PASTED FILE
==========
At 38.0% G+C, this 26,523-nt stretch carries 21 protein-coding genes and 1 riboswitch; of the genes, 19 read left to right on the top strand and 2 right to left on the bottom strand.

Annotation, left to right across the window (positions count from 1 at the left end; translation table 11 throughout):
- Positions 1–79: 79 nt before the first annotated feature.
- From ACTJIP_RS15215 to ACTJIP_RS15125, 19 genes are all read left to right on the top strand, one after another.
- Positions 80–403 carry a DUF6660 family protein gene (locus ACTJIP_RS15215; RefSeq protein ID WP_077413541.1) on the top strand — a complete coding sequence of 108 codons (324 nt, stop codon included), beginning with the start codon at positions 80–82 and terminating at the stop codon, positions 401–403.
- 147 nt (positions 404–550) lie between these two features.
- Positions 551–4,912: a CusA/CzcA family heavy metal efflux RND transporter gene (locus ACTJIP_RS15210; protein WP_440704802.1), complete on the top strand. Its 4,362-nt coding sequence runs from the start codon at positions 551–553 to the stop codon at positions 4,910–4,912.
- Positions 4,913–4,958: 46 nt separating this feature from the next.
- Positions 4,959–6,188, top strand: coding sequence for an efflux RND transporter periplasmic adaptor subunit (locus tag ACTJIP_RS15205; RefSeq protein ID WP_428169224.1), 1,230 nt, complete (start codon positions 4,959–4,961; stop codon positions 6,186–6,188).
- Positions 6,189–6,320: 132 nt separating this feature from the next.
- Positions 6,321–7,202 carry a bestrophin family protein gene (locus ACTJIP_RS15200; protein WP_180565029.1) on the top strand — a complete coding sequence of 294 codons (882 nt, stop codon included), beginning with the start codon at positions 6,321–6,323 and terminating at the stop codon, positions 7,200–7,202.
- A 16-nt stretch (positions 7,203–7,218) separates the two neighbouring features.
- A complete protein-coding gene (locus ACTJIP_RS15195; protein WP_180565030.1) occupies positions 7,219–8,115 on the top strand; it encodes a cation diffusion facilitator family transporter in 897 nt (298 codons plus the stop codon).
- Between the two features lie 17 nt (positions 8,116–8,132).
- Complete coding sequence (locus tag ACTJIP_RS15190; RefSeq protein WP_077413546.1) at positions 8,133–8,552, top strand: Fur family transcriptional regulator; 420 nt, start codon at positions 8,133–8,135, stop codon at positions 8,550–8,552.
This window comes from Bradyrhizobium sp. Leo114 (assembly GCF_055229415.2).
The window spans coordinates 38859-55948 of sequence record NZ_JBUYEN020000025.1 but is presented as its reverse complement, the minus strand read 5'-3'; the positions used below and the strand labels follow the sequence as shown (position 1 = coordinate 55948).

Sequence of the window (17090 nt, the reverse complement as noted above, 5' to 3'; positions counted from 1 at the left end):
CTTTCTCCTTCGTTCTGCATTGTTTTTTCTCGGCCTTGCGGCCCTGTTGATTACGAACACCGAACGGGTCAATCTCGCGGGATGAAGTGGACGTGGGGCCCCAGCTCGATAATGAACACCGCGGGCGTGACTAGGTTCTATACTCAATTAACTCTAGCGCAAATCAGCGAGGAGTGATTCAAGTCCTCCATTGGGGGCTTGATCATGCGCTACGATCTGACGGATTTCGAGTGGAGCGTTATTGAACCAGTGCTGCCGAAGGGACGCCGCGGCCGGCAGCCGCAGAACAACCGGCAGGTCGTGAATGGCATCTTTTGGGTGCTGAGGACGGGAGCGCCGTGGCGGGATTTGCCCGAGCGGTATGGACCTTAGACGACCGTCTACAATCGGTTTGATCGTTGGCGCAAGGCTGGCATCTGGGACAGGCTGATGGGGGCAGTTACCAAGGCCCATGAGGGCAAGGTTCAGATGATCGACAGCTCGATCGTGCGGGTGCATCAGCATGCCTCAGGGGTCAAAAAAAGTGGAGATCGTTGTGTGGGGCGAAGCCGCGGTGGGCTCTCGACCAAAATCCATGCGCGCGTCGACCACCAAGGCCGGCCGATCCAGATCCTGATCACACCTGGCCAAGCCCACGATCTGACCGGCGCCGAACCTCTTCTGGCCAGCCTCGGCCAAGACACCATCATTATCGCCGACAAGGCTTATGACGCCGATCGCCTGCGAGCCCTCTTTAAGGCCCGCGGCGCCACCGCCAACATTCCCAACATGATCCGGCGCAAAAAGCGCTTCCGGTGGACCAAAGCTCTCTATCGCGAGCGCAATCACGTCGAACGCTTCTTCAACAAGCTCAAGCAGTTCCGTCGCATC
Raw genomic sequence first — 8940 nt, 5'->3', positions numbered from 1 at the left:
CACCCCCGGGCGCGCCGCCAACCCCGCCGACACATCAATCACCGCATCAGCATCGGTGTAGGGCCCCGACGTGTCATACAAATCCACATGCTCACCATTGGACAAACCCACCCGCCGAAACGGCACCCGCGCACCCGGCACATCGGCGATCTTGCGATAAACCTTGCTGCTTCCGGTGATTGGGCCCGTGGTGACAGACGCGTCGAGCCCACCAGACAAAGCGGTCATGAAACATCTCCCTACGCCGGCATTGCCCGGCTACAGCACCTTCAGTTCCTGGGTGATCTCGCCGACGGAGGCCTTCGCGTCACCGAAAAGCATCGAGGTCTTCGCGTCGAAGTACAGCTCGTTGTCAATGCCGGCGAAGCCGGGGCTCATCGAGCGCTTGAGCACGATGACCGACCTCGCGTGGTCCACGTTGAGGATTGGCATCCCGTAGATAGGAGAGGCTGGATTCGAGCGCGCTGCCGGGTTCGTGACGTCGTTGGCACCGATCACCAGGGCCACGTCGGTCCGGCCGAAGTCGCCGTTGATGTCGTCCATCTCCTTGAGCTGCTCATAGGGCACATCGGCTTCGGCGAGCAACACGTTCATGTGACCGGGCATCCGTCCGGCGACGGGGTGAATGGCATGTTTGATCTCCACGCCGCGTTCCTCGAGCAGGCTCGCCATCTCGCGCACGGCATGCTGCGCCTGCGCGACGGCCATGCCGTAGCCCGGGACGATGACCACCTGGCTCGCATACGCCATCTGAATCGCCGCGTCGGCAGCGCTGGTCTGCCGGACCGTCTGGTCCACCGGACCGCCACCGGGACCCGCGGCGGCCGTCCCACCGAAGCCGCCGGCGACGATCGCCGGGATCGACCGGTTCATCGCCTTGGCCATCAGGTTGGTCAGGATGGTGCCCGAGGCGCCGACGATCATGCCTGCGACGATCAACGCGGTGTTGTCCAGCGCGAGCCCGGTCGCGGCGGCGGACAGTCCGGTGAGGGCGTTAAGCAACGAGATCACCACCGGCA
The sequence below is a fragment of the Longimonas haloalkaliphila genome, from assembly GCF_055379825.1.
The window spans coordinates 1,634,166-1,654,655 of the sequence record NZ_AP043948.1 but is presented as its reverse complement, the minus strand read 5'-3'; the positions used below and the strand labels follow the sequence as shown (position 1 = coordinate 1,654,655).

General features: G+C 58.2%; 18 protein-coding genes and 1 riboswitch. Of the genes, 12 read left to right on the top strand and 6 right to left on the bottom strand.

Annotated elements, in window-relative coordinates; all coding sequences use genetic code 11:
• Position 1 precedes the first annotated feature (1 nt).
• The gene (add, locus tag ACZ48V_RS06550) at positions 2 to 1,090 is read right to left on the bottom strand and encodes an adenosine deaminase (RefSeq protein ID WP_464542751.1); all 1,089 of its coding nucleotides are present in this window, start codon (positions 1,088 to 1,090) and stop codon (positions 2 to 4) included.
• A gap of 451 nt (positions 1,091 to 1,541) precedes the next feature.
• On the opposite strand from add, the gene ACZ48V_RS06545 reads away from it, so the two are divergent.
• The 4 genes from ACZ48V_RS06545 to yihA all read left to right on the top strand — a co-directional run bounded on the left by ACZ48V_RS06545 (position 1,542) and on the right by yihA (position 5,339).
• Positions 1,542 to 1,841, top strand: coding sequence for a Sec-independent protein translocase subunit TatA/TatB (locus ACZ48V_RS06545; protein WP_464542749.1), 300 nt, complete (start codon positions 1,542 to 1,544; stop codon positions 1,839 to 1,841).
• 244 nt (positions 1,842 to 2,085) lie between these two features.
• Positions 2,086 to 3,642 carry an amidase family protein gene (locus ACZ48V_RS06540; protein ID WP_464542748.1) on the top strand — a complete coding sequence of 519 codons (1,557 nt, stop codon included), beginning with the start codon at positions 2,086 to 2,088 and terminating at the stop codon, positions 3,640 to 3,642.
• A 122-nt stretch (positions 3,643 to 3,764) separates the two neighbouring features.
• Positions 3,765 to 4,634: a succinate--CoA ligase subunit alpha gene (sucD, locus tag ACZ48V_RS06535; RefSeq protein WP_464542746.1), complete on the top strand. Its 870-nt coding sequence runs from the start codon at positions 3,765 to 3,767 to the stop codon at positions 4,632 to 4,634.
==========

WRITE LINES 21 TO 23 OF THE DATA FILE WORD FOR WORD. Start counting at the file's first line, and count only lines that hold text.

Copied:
CACCCCCGGGCGCGCCGCCAACCCCGCCGACACATCAATCACCGCATCAGCATCGGTGTAGGGCCCCGACGTGTCATACAAATCCACATGCTCACCATTGGACAAACCCACCCGCCGAAACGGCACCCGCGCACCCGGCACATCGGCGATCTTGCGATAAACCTTGCTGCTTCCGGTGATTGGGCCCGTGGTGACAGACGCGTCGAGCCCACCAGACAAAGCGGTCATGAAACATCTCCCTACGCCGGCATTGCCCGGCTACAGCACCTTCAGTTCCTGGGTGATCTCGCCGACGGAGGCCTTCGCGTCACCGAAAAGCATCGAGGTCTTCGCGTCGAAGTACAGCTCGTTGTCAATGCCGGCGAAGCCGGGGCTCATCGAGCGCTTGAGCACGATGACCGACCTCGCGTGGTCCACGTTGAGGATTGGCATCCCGTAGATAGGAGAGGCTGGATTCGAGCGCGCTGCCGGGTTCGTGACGTCGTTGGCACCGATCACCAGGGCCACGTCGGTCCGGCCGAAGTCGCCGTTGATGTCGTCCATCTCCTTGAGCTGCTCATAGGGCACATCGGCTTCGGCGAGCAACACGTTCATGTGACCGGGCATCCGTCCGGCGACGGGGTGAATGGCATGTTTGATCTCCACGCCGCGTTCCTCGAGCAGGCTCGCCATCTCGCGCACGGCATGCTGCGCCTGCGCGACGGCCATGCCGTAGCCCGGGACGATGACCACCTGGCTCGCATACGCCATCTGAATCGCCGCGTCGGCAGCGCTGGTCTGCCGGACCGTCTGGTCCACCGGACCGCCACCGGGACCCGCGGCGGCCGTCCCACCGAAGCCGCCGGCGACGATCGCCGGGATCGACCGGTTCATCGCCTTGGCCATCAGGTTGGTCAGGATGGTGCCCGAGGCGCCGACGATCATGCCTGCGACGATCAACGCGGTGTTGTCCAGCGCGAGCCCGGTCGCGGCGGCGGACAGTCCGGTGAGGGCGTTAAGCAACGAGATCACCACCGGCA
The sequence below is a fragment of the Longimonas haloalkaliphila genome, from assembly GCF_055379825.1.
The window spans coordinates 1,634,166-1,654,655 of the sequence record NZ_AP043948.1 but is presented as its reverse complement, the minus strand read 5'-3'; the positions used below and the strand labels follow the sequence as shown (position 1 = coordinate 1,654,655).